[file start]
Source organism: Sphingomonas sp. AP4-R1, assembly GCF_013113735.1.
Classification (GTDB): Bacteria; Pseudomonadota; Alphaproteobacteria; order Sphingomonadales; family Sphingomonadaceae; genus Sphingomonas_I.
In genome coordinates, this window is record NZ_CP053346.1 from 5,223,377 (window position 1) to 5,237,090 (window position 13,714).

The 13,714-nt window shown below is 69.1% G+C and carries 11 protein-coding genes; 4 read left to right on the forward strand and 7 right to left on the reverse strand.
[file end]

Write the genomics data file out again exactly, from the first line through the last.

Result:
Source organism: Sphingomonas sp. AP4-R1, assembly GCF_013113735.1.
Classification (GTDB): Bacteria; Pseudomonadota; Alphaproteobacteria; order Sphingomonadales; family Sphingomonadaceae; genus Sphingomonas_I.
In genome coordinates, this window is record NZ_CP053346.1 from 5,223,377 (window position 1) to 5,237,090 (window position 13,714).

The 13,714-nt window shown below is 69.1% G+C and carries 11 protein-coding genes; 4 read left to right on the forward strand and 7 right to left on the reverse strand.